Nervous States

Democracy and the Decline of Reason

William Davies (Author)

 

In this age of intense political conflict, we sense objective fact is growing less important. Experts are attacked as partisan, statistics and scientific findings are decried as propaganda, and public debate devolves into personal assaults. How did we get here, and what can we do about it?

In this sweeping and provocative work, political economist William Davies draws on a four-hundred-year history of ideas to reframe our understanding of the contemporary world. He argues that global trends decades and even centuries in the making have reduced a world of logic and fact into one driven by emotions—particularly fear and anxiety. This has ushered in an age of “nervous states,” both in our individual bodies and our body politic.

Eloquently tracing the history of accounting, statistics, science, and human anatomy from the Enlightenment to the present, Davies shows how we invented expertise in the seventeenth century to calm the violent disputes—over God and the nature of reality—that ravaged Europe. By separating truth from emotion, scientific, testable facts paved a way out of constant warfare and established a basis for consensus, which became the bedrock of modern politics, business, and democracy.

Informed by research on psychology and economics, Davies reveals how widespread feelings of fear, vulnerability, physical and psychological pain, and growing inequality reshaped our politics, upending these centuries-old ideals of how we understand the world and organize society. Yet Davies suggests that the rise of emotion may open new possibilities for confronting humanity’s greatest challenges. Ambitious and compelling, Nervous States is a perceptive and enduring account of our turbulent times.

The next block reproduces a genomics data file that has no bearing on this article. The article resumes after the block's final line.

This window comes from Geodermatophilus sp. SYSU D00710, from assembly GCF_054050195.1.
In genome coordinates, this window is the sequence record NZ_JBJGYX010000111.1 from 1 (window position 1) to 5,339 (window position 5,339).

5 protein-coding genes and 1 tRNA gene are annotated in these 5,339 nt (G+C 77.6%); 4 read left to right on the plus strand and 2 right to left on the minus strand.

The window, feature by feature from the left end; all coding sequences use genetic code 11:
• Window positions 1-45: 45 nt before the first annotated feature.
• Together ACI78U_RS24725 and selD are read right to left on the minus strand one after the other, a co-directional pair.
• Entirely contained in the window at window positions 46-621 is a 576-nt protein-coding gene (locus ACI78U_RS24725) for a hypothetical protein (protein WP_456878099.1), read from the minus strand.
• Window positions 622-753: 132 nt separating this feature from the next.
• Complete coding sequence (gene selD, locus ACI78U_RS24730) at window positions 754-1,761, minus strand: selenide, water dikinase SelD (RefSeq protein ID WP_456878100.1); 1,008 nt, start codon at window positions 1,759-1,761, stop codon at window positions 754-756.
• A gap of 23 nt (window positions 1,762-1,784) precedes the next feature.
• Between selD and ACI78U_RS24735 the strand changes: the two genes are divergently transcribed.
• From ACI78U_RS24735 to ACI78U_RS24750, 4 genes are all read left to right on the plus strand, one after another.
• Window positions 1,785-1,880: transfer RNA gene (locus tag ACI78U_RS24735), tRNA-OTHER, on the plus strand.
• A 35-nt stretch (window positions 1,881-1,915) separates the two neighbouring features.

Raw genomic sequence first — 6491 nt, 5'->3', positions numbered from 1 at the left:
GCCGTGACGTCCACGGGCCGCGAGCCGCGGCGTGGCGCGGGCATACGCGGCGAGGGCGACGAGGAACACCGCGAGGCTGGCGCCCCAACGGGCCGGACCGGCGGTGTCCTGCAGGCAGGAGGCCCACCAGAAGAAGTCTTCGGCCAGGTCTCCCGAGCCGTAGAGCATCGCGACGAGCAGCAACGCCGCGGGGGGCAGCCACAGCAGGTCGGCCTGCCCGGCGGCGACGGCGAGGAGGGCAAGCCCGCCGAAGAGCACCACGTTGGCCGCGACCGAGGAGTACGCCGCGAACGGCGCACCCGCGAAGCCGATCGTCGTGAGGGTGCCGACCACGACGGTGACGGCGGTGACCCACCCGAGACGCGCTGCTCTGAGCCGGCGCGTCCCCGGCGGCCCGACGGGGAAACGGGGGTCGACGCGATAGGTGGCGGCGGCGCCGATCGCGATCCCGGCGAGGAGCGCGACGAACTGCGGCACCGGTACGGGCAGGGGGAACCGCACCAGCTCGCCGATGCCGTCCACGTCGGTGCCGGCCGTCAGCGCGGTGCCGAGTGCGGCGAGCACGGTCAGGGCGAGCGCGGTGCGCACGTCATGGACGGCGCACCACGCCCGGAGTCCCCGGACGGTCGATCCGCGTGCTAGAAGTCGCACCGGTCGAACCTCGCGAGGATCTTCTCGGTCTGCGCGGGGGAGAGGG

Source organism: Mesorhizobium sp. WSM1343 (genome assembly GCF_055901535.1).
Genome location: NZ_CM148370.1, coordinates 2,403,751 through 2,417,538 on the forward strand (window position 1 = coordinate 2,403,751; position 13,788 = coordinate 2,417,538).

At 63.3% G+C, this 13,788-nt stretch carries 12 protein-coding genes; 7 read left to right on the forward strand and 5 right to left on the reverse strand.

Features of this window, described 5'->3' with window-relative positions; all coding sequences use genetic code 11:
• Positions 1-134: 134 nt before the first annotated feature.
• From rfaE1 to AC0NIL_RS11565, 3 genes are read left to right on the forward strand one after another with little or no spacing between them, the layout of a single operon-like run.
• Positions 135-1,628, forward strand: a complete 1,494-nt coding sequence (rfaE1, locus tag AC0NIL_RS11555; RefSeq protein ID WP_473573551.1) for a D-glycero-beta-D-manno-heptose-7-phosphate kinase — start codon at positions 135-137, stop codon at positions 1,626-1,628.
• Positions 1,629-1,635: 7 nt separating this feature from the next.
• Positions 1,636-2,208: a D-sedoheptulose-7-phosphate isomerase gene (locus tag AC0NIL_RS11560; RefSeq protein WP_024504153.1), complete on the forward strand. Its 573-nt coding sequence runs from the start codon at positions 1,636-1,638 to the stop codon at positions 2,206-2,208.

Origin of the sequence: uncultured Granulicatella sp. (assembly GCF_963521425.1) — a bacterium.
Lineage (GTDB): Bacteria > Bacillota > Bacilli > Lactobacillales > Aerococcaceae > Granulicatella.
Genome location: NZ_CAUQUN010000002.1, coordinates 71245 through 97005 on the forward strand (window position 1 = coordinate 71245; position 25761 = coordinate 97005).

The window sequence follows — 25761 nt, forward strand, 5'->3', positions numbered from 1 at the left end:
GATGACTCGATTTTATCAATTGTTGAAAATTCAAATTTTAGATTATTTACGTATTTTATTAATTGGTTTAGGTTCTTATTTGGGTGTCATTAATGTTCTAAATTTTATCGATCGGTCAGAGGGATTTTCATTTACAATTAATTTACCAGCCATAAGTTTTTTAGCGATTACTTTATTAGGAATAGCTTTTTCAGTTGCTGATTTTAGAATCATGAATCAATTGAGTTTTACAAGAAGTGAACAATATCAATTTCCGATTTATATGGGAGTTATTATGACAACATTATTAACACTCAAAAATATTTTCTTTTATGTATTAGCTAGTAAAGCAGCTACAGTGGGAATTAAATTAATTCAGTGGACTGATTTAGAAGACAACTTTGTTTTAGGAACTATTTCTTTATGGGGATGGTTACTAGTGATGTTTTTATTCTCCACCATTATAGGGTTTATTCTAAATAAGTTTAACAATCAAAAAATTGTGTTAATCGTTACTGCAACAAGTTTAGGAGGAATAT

Book Details

  • Hardcover
  • Forthcoming February 2019
  • ISBN 978-0-393-63538-6
  • 6.1 × 9.3 in / 256 pages
  • Sales Territory: Worldwide including Canada, Singapore and Malaysia, but excluding the British Commonwealth.

Endorsements & Reviews

“An insightful and well-written book that explores the deep roots of the current crisis of expertise. The scientific community has been founded on the basis of separating reason from feeling. But now science itself has exposed this separation as an untenable myth. So where do we go from here?” — Yuval Noah Harari, New York Times best-selling author of Sapiens

“Davies, a rising star in the world of political thought, has written a much-needed book that provides an original explanatory framework for our current predicament.” — Guardian

“A call for action.” — Evening Standard

“Engrossing…Davies is a lively writer.” — Alan Ryan, Literary Review

“Sits at the intersection of ongoing debates about post-truth, the assault on reason, the privileging of personal feelings and the rise of populism…[Davies] makes a compelling case for paying more attention to the role of feelings, alongside that of reason, in modern life.” — Julian Baggini, Financial Times

“William Davies brilliantly explains that we can no longer sensibly look for hope in ever more technological achievements, especially those that subjugate nature to our will. As our times slow down we must confront our fears, our pain and our resentment. We have to redefine hope.” — Danny Dorling, Halford Mackinder Professor of Geography at Oxford University and author of A Better Politics